Kasper Heintz receives €207,000 from the Villum Foundation for building a new binocular telescope

Congratulations to Kasper Heintz, who has just been awarded a grant for building and installing two cameras at two different observatories. The cameras will enable astronomers to monitor short-lived astronomical phenomena such as stellar explosions, exoplanet transits, and Earth-impacting meteors.


With a total of 100 million Danish kroner this year, or roughly EUR 13,500,000, the Villum Foundation has funded 51 researchers at six different Danish universities and research institutes through its "Villum Experiment". The funded projects are very different, but have in common that they "challenge established views within their field of research and that they have the potential to fundamentally change the way we approach important topics."

One of the awardees was Assistant Professor at the Cosmic Dawn Center, Kasper Heintz.

The Binocular Large Area Survey Telescope (BLAST)

Kasper Heintz and his collaborators will build and install two (with a future goal of four) high-resolution, wide-field cameras on two existing telescopes located at the two major observational sites on Tenerife and La Palma, respectively.

With these cameras, the researchers will be able to survey 1–2% of the full sky at a high rate of seconds to a few minutes with the three main scientific goals:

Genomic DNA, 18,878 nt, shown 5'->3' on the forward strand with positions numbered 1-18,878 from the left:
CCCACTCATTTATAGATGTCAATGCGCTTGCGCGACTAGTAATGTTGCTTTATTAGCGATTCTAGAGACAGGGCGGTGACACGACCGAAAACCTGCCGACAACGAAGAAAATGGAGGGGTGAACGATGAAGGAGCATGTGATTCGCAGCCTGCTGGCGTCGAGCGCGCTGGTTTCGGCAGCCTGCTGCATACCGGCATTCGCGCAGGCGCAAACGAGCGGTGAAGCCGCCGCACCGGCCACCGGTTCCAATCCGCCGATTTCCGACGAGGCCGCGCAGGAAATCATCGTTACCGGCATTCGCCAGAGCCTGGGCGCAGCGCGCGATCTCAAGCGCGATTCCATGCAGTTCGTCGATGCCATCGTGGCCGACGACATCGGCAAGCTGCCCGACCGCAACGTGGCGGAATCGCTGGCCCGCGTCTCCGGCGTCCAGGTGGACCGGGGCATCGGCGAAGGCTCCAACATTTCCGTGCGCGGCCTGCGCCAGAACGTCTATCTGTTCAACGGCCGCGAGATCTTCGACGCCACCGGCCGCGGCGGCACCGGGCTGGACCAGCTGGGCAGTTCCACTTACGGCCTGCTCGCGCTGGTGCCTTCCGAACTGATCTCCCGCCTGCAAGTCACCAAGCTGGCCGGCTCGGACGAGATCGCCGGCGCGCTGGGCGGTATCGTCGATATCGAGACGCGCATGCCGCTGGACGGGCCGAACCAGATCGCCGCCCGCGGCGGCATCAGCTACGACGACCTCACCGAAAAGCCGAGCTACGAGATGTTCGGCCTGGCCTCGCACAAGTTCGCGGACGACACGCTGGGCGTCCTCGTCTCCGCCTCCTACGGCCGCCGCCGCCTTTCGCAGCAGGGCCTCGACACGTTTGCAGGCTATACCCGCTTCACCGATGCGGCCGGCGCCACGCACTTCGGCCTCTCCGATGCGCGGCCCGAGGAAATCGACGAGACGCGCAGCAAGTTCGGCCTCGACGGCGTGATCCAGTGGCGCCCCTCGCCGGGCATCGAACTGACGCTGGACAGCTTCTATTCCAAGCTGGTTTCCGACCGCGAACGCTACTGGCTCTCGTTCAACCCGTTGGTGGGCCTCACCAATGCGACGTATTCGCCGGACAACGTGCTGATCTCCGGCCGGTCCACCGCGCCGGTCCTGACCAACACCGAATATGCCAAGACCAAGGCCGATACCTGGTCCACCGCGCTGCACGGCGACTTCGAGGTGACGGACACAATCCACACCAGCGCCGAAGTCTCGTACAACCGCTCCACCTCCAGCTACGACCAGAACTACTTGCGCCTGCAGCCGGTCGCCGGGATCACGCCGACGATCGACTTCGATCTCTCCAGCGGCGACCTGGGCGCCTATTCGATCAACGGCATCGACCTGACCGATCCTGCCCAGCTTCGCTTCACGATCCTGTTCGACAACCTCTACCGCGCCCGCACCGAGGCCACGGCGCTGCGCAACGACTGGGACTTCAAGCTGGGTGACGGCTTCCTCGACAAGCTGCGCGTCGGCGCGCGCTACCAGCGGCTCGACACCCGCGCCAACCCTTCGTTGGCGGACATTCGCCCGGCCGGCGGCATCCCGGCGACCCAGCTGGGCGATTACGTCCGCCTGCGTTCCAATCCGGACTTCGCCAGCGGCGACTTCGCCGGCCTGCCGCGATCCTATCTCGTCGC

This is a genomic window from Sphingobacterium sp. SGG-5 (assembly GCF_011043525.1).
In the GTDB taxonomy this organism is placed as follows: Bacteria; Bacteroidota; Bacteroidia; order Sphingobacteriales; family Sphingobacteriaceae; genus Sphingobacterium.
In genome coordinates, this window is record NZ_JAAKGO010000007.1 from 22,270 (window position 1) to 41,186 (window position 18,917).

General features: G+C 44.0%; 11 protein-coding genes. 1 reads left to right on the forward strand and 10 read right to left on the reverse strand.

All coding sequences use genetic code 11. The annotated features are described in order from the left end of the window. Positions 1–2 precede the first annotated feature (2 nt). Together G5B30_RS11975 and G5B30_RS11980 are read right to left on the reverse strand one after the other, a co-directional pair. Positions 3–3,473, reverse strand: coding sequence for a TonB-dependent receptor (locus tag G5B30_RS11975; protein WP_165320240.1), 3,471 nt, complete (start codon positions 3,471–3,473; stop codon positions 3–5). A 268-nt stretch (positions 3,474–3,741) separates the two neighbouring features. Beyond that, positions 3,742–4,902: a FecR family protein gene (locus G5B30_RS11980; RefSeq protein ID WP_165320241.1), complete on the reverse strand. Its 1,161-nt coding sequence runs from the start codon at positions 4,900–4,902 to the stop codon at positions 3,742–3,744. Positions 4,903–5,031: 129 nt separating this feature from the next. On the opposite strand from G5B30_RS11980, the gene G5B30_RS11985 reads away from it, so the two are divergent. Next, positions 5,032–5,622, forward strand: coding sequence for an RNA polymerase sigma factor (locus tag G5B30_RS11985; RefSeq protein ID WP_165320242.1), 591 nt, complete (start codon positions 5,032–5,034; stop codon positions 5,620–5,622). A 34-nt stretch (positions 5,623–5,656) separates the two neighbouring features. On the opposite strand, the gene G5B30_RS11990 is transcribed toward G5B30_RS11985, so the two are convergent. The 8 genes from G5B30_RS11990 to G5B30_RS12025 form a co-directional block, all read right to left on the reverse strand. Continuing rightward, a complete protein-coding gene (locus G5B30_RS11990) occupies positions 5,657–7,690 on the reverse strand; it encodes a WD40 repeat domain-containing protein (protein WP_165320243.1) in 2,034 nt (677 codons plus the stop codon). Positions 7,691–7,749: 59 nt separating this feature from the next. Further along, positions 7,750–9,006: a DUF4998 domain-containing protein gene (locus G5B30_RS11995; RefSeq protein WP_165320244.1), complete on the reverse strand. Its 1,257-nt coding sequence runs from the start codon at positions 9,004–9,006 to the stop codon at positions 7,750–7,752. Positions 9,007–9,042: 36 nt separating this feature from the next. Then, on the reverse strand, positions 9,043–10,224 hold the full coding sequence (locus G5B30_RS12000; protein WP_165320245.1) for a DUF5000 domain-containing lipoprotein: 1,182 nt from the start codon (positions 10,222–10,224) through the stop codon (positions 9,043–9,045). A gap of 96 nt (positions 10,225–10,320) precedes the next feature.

1. Discover and monitor the bright, early phases of stellar explosion such as kilonovae, fast radio bursts and gamma-ray bursts,
  2. Measure Jupiter-like exoplanet transits, and
  3. Monitor and track Earth-impacting meteors

The BLAST survey will provide a very competitive edge to other existing and future facilities that survey the sky at a far lower cadence of one to several days. The project is an experiment to test the efficiency of this kind of detection system, with the intend to upscale the setup to cover the whole sky, if successful.


The image above shows the location of the two observatories. One of the advantages of having multiple telescopes is that "contaminating" sources such as artificial satellites and other objects that are closer than the Moon will appear at different locations in the image, and can hence be removed.

More information

  • The Villum Experiment

    Read about the grant and all awardees here.